This may raise some eyebrows but your situation isn't all that unique. I build a lot of boxes with aluminum cases and usually disassemble optical drives, mask the clear power lens and paint the front of the drive bay. (they break down into two parts and are actually pretty easy) And, what do I use - aluminumized automotive wheel paint in spray cans - an almost perfect match.
Your challenge is a little different because caution would err on the side of "not disassembling" the shell, but painting the top of it while the machine is still intact. OK, I've been there before too. You can prepare the shell without masking anything and traditional auto body or 2-part plastic bumper products can be used to fill any deep gouges. (if you have a cracked shell - you'll need to replace it or completely disassemble it to repair it, so we won't get into that here) Wet or dry sandpaper is going to be necessary to finish the shell prior to painting and you'll need to be very careful to keep dust down and avoid doing anything that might damage any components, both electrical and things like optical lenses, floppy bays, exhaust ports etc. You can mask the lower shell prior to this step if you want to and eventually you'll need to mask the entire lower shell anyway. Once masked, its primer time and painting time. Your best choice is going to be quality automotive paint and if you take your notebook to an auto body supply house, they'll be able to match paint for you and may even be able to hook you up with a painter if you're not up to the task.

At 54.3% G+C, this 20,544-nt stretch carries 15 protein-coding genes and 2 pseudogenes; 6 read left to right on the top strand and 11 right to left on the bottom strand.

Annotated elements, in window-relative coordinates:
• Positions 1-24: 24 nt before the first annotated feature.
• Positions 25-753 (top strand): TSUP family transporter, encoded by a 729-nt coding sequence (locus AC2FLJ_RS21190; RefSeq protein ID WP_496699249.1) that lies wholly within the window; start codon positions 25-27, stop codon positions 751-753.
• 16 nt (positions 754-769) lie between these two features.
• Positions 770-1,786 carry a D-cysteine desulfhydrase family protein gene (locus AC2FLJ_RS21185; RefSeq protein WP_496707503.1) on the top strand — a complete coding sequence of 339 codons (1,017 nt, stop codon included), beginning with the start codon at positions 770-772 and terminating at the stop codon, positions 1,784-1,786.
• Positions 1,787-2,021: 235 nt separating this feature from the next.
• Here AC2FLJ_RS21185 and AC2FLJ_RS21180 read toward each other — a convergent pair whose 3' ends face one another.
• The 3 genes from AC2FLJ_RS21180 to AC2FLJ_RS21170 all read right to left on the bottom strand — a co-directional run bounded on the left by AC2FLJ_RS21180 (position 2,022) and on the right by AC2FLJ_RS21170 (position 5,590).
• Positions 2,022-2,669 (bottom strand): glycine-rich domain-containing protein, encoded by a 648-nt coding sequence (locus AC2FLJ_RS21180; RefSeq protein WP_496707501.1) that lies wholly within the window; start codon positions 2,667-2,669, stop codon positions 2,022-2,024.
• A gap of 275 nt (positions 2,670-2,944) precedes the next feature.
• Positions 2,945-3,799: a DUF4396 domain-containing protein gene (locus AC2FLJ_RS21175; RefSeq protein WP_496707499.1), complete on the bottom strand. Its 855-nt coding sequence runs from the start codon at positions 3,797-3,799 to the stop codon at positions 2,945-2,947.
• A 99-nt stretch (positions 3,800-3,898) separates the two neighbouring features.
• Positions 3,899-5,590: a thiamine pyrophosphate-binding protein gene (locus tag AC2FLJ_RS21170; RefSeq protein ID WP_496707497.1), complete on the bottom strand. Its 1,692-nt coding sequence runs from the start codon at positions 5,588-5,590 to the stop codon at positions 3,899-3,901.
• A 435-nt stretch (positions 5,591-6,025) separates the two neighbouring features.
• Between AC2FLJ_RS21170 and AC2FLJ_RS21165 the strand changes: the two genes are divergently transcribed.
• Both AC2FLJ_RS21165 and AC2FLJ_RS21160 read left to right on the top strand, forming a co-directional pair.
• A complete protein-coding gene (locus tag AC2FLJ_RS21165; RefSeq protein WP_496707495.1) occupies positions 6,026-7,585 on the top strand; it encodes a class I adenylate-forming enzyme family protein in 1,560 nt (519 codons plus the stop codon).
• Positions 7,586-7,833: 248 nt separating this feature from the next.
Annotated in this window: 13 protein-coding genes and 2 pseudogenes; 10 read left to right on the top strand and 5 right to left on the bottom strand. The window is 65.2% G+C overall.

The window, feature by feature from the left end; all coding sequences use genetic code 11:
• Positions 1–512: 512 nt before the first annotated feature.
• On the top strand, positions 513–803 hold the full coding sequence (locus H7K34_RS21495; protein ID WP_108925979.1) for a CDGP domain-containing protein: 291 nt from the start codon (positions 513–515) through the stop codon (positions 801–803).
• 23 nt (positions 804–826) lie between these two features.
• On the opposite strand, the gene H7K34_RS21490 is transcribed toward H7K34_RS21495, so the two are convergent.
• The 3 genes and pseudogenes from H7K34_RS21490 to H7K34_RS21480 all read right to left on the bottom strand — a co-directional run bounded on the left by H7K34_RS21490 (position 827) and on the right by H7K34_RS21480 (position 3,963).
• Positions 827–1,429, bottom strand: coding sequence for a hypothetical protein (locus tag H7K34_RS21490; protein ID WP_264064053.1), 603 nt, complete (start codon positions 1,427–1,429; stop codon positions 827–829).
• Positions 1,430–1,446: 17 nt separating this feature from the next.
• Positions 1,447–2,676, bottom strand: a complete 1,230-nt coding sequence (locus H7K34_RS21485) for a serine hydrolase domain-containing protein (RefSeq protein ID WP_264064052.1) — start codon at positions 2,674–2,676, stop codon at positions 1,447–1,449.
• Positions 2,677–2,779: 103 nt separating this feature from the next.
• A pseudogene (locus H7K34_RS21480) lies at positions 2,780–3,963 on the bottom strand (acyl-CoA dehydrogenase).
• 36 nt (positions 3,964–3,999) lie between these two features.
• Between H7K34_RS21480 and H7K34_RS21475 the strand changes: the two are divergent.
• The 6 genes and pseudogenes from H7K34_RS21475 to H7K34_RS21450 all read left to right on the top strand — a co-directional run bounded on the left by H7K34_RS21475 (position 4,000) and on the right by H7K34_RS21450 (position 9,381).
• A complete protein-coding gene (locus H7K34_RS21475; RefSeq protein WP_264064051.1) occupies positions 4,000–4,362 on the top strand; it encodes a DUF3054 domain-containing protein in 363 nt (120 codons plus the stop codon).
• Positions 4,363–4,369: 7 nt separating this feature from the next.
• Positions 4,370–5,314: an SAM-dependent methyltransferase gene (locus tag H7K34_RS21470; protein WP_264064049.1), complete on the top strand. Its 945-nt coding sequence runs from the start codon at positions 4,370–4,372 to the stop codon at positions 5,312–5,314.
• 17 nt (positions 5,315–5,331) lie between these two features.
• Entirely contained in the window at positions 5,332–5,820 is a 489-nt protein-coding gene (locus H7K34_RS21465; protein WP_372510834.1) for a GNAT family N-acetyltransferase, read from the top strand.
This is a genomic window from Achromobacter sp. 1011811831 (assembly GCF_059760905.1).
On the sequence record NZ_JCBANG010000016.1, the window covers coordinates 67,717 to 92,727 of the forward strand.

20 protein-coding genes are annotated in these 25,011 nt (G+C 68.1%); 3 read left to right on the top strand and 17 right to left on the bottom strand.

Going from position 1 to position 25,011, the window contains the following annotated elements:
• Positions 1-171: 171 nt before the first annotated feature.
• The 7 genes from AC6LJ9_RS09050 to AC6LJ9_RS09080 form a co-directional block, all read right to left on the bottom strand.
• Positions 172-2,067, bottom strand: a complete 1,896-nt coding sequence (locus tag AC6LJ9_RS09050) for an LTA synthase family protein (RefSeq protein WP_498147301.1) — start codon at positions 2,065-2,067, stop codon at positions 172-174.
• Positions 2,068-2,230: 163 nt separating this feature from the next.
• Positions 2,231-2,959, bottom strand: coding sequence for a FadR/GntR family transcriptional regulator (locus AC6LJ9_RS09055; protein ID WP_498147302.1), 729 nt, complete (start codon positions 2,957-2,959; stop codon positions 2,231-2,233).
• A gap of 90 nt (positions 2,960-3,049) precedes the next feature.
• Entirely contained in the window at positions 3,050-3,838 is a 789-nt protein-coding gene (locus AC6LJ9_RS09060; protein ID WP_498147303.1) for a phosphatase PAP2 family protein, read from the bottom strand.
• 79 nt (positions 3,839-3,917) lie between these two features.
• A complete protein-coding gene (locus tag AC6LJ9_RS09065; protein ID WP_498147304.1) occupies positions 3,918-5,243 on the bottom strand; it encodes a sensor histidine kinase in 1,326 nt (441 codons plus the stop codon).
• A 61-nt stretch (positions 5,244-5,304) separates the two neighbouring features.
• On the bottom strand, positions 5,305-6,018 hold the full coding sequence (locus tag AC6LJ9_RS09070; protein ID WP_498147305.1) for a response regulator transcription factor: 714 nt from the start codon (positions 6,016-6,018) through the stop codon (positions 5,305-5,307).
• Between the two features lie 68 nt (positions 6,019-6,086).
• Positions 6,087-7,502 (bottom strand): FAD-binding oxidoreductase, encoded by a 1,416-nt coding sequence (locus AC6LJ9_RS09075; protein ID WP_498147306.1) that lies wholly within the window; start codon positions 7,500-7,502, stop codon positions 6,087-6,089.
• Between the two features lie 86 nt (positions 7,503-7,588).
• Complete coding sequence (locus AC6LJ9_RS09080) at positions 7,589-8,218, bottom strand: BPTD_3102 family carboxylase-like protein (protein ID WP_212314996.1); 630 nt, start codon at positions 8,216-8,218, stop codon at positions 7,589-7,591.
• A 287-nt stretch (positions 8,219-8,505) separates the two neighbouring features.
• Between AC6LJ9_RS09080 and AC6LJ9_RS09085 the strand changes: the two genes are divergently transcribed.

Before you do this, make darn sure that you have masked everything very carefully because the fine mist of paint and the overspray can and will penetrate any cracks or spaces - if you're not carefull and you can ruin your computer. One more caution - because your laptop has a dull finish by design - your paint is going to require similar characteristics or you'll wind up with something that "looks like you painted it yourself". If you go the spray can route, you'll need a clear satin finish coat or two to achieve a "can't tell the difference" match between your top and bottom shell. And, don't use any cheap paints because they will scratch like [bleep] and you'll eventually wind up with something much worse than you have now in terms of aesthetics.
Good Luck & go slow. Mask, mask and mask some more - you don't want any overspray permeating anything on your machine.
Edited by Rockster2U, 18 May 2005 - 06:51 AM.